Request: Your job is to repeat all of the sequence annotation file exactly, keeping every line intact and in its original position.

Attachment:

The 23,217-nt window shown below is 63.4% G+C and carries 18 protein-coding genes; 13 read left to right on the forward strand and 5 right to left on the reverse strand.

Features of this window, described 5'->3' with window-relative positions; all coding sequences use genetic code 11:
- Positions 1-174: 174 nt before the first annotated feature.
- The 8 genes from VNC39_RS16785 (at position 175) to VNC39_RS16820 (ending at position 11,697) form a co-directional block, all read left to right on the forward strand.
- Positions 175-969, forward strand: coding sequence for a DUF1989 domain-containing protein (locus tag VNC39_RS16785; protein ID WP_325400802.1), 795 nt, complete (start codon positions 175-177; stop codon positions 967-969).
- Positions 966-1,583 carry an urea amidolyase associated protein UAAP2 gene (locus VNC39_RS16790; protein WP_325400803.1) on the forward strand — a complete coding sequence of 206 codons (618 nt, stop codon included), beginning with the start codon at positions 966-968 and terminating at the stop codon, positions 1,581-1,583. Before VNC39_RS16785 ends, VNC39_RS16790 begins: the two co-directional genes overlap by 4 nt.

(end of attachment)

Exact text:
The 23,217-nt window shown below is 63.4% G+C and carries 18 protein-coding genes; 13 read left to right on the forward strand and 5 right to left on the reverse strand.

Features of this window, described 5'->3' with window-relative positions; all coding sequences use genetic code 11:
- Positions 1-174: 174 nt before the first annotated feature.
- The 8 genes from VNC39_RS16785 (at position 175) to VNC39_RS16820 (ending at position 11,697) form a co-directional block, all read left to right on the forward strand.
- Positions 175-969, forward strand: coding sequence for a DUF1989 domain-containing protein (locus tag VNC39_RS16785; protein ID WP_325400802.1), 795 nt, complete (start codon positions 175-177; stop codon positions 967-969).
- Positions 966-1,583 carry an urea amidolyase associated protein UAAP2 gene (locus VNC39_RS16790; protein WP_325400803.1) on the forward strand — a complete coding sequence of 206 codons (618 nt, stop codon included), beginning with the start codon at positions 966-968 and terminating at the stop codon, positions 1,581-1,583. Before VNC39_RS16785 ends, VNC39_RS16790 begins: the two co-directional genes overlap by 4 nt.